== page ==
Coming up in our auction of Design on the 13 & 14 July, we offer an energetic linocut from an exceptional Swiss artist associated with The Grosvenor School of Modern Art
Born in the village of Schwanden, high in the mountains of eastern Switzerland, Lill Tschudi (1911–2004) was first introduced to the medium of the linocut as a child on a school trip to see an exhibition of works by Norbertine Bresslern-Roth (1891-1978). She was gripped instantly.
Whilst still at school, she sees an advertisement calling for applications for a training programme at the Grosvenor School of Modern Art in London. Though she only attended for a brief period from 1929-1930, she maintained a close working relationship with her Grosvenor School lecturer, Claude Flight, for many years after. Flight was to be her point of liaison with the British art world for the rest of her life.
Claude Flight found his calling as an artist when he was in his thirties, having previously put his hand to engineering, farming and beekeeping. His observations of the pace at which the modern world moved would go on to be an inspiration to Tschudi and his other students. He wrote in 1925 “Time seems to pass so quickly nowadays. Everybody is in a hurry… this speeding up is one of the psychologically important features of today. Traffic problems, transport problems, everybody is on the rush either for work or pleasure; business is hustle, the Cinema all movement,”.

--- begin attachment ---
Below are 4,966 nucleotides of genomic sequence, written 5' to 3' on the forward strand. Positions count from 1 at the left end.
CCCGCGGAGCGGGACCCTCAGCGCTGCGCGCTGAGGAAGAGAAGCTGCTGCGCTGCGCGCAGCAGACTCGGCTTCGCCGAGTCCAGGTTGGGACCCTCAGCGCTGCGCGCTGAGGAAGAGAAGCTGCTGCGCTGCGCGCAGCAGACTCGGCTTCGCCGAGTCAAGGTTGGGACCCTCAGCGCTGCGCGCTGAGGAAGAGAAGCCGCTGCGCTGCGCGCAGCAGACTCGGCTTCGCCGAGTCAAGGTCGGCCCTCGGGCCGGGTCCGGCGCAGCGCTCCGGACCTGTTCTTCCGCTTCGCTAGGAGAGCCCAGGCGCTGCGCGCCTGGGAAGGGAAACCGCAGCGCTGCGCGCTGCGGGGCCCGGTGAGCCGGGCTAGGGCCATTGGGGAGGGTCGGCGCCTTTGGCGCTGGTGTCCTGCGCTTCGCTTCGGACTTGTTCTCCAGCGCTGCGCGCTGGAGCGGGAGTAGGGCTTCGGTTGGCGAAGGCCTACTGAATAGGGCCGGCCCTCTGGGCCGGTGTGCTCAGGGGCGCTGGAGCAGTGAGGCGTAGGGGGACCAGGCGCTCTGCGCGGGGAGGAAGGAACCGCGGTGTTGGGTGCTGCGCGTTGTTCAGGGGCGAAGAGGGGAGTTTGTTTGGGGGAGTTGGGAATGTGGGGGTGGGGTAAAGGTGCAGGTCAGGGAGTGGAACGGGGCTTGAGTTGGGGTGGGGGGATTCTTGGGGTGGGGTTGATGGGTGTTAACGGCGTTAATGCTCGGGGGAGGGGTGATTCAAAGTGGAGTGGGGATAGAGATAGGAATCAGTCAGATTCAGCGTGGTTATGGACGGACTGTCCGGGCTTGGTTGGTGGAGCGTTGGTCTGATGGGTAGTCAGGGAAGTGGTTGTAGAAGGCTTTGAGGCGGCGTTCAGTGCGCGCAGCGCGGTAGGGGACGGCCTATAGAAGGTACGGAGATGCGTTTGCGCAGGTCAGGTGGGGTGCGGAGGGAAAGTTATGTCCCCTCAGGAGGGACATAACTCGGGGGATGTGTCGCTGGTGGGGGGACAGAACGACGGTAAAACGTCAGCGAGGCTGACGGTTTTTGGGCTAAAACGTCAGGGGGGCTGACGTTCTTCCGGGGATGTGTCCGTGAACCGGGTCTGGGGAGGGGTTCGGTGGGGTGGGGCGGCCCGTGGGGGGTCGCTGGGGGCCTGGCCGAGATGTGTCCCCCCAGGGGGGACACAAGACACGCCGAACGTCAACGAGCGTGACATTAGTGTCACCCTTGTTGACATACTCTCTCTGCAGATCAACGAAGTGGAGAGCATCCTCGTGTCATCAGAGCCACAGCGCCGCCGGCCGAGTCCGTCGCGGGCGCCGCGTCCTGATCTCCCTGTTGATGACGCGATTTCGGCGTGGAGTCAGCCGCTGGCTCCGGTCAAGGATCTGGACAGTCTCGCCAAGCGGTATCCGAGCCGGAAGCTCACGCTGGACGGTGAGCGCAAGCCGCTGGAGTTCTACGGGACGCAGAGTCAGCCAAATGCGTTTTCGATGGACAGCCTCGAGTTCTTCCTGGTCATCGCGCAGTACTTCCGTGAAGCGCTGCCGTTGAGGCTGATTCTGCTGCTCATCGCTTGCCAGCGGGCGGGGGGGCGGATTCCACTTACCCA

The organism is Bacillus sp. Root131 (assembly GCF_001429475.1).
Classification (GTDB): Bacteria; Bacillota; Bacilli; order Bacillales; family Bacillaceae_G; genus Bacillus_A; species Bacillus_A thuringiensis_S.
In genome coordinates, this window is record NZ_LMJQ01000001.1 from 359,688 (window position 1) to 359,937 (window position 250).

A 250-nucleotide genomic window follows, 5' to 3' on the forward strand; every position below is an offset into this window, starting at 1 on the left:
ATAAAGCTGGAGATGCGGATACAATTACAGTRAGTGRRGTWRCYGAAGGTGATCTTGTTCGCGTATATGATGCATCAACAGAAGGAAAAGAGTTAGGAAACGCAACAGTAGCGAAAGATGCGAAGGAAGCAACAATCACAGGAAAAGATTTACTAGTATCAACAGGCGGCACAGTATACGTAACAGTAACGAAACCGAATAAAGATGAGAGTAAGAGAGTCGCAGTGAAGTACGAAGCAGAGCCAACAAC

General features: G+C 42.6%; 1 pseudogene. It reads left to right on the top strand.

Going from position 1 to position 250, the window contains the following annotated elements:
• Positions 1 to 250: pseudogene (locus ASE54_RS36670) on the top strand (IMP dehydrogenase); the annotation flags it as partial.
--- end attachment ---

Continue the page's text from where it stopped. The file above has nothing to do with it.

Having set the tone for a new form of art that celebrated the speed and hustle of the new world they found themselves living in, Tschudi and her peers responded with works distinguished by clean-cut blocks of colour and an exhilarating sense of dynamic movement.
Lill Tschudi (Swiss, 1911-2004)
London Buses (Coppel LT85)
linocut printed in colours, 1949, signed and numbered 3 from the edition of 50 in pencil, on Japan paper, with full margins
34 x 8cm, mounted and framed
Tschudi chose motor-car racing and urban transport systems as the subjects of her work, magnificently capturing the jostle and flow of a busy street in London in this work titled ‘London Buses’, printed in 1949. The 34 by 8cm mounted and framed linocut, signed and numbered 3 from the edition of 50 in pencil, forms part of our Design sale on the 14 and 14 July, with an estimate of £15,000-20,000.
Throughout her lifetime, Tschudi produced 355 linocuts and her work is now held in major print collections around the world. The V&A and British Museum have both acquired her works.
For more information about the forthcoming sale, please contact -
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